Filed under: opinion | Tags: discrimination, free markets, haredi, posted by elan, segregation, transportation, violence
The iconic image of Rabbi Abraham Joshua Heschel marching with Rev. Dr. Martin Luther King, Jr. illustrates the Jewish interest in civil rights and our people’s role in the fight against discrimination in America. Dr. King and his contemporaries advocated nonviolent protests and boycotts. Perhaps most ingrained in the American memory are Rosa Parks and the Montgomery bus boycott. I am shocked and dismayed that Haredi Jews, living in Mea Shearim, Jerusalem, stoned an Egged bus because the company refused to segregate one of the routes passing through the neighborhood. According to Haaretz, Egged, which is government-subsidized and operates a regulated monopoly over much of the bus industry, already runs 6 gender-segregated routes in Jerusalem. The High Court has not ruled on the legality of these arrangements.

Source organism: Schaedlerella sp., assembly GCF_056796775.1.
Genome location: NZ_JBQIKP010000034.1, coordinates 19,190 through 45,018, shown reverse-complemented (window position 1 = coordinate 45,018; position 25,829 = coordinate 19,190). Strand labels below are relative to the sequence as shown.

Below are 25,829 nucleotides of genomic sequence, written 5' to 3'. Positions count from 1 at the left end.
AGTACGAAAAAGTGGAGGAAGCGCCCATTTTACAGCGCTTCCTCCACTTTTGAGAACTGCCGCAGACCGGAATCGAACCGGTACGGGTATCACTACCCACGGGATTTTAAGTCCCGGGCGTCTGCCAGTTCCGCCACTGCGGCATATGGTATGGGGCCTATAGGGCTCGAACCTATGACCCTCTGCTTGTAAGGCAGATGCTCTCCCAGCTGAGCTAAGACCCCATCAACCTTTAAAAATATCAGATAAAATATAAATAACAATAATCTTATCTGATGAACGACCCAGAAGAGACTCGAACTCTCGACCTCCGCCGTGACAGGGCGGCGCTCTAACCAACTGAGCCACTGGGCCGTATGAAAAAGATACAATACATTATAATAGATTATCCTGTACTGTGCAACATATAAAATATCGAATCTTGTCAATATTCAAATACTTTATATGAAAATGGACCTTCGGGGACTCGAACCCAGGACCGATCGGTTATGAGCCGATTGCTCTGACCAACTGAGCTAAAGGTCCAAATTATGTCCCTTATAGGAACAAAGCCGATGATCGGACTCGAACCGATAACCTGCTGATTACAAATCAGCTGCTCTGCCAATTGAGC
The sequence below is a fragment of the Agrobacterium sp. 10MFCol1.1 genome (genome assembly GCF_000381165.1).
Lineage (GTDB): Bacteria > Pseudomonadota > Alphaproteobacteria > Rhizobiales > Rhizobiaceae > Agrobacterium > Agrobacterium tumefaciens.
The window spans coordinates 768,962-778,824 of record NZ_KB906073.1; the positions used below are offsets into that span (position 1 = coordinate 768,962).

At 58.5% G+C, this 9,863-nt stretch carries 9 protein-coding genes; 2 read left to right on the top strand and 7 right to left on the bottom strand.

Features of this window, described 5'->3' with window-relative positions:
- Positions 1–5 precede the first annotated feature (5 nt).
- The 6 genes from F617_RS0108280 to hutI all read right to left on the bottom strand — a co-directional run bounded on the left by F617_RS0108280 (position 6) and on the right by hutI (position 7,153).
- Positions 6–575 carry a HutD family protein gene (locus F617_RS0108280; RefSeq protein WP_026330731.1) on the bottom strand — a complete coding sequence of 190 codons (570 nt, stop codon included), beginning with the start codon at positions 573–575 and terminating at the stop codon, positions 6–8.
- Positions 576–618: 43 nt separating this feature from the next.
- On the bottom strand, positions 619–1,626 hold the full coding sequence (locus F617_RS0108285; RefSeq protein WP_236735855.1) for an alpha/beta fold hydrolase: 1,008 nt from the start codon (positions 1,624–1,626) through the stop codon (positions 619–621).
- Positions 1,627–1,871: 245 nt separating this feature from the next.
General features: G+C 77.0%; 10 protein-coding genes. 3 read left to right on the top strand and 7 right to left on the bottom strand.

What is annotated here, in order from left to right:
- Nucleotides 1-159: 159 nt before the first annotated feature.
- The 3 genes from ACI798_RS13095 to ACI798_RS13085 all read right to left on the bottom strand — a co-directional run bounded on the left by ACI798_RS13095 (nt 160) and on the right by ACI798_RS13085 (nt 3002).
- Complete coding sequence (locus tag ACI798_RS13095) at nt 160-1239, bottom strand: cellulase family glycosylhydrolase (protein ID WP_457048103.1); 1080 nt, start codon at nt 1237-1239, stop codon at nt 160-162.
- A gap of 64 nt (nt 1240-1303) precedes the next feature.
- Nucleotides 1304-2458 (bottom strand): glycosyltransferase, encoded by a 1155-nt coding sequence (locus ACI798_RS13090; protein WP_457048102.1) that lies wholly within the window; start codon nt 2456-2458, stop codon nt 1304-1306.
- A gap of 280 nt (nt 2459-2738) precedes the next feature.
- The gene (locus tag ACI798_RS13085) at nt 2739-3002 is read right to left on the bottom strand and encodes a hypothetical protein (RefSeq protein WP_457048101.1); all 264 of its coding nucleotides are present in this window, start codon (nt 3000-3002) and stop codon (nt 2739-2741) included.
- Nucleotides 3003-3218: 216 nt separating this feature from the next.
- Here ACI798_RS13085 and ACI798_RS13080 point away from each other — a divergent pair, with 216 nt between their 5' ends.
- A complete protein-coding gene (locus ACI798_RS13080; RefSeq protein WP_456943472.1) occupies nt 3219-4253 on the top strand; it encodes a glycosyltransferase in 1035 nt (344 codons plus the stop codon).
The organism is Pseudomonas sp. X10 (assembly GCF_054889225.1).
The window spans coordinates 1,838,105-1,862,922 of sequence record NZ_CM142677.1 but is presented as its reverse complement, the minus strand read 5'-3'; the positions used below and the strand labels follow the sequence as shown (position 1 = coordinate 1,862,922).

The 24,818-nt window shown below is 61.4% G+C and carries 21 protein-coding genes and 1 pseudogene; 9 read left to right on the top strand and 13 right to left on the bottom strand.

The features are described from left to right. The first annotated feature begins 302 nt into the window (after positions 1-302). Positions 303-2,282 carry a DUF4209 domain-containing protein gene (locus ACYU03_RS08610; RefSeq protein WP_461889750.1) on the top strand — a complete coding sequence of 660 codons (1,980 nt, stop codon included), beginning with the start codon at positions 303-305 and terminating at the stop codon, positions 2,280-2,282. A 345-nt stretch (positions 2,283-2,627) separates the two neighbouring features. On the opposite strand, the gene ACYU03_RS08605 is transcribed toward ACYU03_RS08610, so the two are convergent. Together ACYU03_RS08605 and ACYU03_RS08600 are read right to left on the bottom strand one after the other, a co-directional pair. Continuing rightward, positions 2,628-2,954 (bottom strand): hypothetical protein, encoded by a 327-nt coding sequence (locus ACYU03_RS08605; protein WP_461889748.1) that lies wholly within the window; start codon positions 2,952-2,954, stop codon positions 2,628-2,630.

Violence in the name of religion is counter-productive and shameful. De facto, the buses on the route in question are already segregated, since the majority of the patrons are Haredi and choose their seats accordingly. The issue of contention is simply which entrance the women must use, since the bus company does not provide payment machines at the rear entrances of non-segregated buses. The entire incident leaves me with a vile taste in my mouth.
Personally, I see nothing inherently illegal with discrimination by individuals or private companies. Sure, it is morally abhorent and extremely backwards, but I think the only imperative is for the government to remain neutral in the manner in which it treats citizens. In a highly competitive market, if one company does something displeasing in the eyes of the consumer, they can simply switch companies. Therefore, I would suggest that legally-sanctioned Egged monopoly be broken, that the public funding for the company terminated, and that Egged be allowed to carry out business as it wishes. Needless to say, the perpetrators of today’s attack should be aprehended and punished. Other bus companies, which may be more willing to operate strictly segregated routes, will move into the area. Haredi costumers will fight with their shekels, not stones, to establish the ethical framework they think is right.
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